President Donald Trump's speech in which he outlined an aggressive new strategy against Iran shows the United States is "more than ever isolated in its opposition to the nuclear deal", Iranian President Hassan Rouhani said Friday.
Rouhani spoke in a televised address shortly after Trump's much-anticipated White House speech in which he "decertified" his support for the 2015 nuclear agreement, and left its fate in the hands of Congressional lawmakers.
"Today the United States is more than ever isolated in its opposition to the nuclear deal and in its plots against the Iranian people," Rouhani said.
"What was heard today was nothing but the repetition of baseless accusations and swear words that they have repeated for years," Rouhani said.
He dismissed Trump's threat to "terminate" the landmark deal that Tehran signed with six world powers if Congress does not impose tough new sanctions on Iran.
"He has not studied international law. Can a president annul a multilateral international treaty on his own?" Rouhani said.
"Apparently he doesn't know that this agreement is not a bilateral agreement solely between Iran and the United States."
Rouhani responded in kind to Trump's list of alleged destabilising activities in the region with his own catalogue of US misdemeanours, starting with the CIA's involvement in a 1953 coup, which toppled Iran's democratically elected government.
He criticised US involvement in wars from Vietnam to Afghanistan and Iraq, and highlighted the shooting down by a US naval vessel of an Iran Air passenger flight in 1988, which killed 290 people.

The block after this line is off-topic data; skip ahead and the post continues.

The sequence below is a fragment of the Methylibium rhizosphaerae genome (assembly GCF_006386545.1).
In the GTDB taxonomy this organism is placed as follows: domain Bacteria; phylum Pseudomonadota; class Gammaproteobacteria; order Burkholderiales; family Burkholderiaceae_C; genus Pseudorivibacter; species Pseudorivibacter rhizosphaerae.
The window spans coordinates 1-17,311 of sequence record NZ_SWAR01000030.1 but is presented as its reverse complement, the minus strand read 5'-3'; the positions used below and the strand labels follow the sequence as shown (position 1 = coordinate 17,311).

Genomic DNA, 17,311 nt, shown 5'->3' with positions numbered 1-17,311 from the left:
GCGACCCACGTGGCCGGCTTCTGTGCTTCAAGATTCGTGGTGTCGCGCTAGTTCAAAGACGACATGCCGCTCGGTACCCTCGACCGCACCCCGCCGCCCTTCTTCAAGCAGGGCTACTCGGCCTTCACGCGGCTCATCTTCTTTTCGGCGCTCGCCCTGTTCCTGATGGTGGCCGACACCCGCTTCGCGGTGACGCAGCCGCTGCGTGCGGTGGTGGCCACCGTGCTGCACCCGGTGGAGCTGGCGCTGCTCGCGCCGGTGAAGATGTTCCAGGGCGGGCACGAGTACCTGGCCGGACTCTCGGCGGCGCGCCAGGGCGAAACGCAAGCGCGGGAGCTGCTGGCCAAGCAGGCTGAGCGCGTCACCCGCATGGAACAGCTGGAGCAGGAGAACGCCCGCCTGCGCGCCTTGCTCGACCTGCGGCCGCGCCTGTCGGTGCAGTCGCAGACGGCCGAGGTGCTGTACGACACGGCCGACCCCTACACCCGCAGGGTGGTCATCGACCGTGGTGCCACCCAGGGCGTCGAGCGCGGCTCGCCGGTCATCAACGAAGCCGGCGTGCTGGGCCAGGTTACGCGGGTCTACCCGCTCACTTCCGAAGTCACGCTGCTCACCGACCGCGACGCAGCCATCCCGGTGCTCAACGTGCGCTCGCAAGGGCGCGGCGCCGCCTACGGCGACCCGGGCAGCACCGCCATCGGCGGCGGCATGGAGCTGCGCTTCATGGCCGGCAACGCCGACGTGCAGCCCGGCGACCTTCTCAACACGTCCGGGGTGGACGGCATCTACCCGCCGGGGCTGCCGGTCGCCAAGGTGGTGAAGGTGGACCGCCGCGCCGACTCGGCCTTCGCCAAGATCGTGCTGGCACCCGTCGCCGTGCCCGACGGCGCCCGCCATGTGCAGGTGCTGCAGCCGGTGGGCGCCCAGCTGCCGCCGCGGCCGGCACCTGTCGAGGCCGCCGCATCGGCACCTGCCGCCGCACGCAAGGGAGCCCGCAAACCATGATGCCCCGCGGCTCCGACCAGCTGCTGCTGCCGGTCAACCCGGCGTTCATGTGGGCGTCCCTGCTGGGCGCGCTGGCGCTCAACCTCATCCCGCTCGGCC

Many Iranians responded to Trump's speech on social media with the hashtag #NeverTrustUSA, with many highlighting the travel ban placed on Iranians earlier this year.
"The most disgusting part of Trump's speech was when he tried to show himself as sympathising with Iranians," wrote one Twitter user.
"Reminder: Not even 6 months have passed from the execution of visa ban for Iranians!" wrote another.
Trump stepped back from the sort of measures that would immediately torpedo the nuclear agreement, but he called for tougher sanctions on Iran's Revolutionary Guards and ballistic missile programme, and efforts to counter Iran's "destabilising" activities in the Middle East.
Iran's army spokesman Masoud Jazayeri responded by saying: "The armed forces will continue more determined than ever on its path of developing and enhancing its defence power," in quotes carried by state news agency IRNA.
Rouhani attacked Trump's characterisation of the Revolutionary Guards as a corrupt organisation propping up a "fanatical regime".
"Is the Iranian government a dictatorship... or is it the governments who are supported by the United States and still run their country on a tribal basis and have never seen an election in their country?" Rouhani said in a pointed reference to Iran's regional rival, Saudi Arabia.
Despite Trump's aggressive rhetoric, Rouhani said Iran for the time being remained committed to the nuclear agreement known as the Joint Comprehensive Plan of Action (JCPoA).
"We respect the JCPoA... so long as it remains in keeping with our national rights and interests," he said.
Rouhani also responded to Trump's criticism regarding the frequently heard slogans of "Death to America" and "Death to Israel", which Iranians usually depict as opposition to the policies of those nations, rather than a call for their physical destruction.
"Are you upset with the slogans? Then stop your hostile policies," Rouhani said.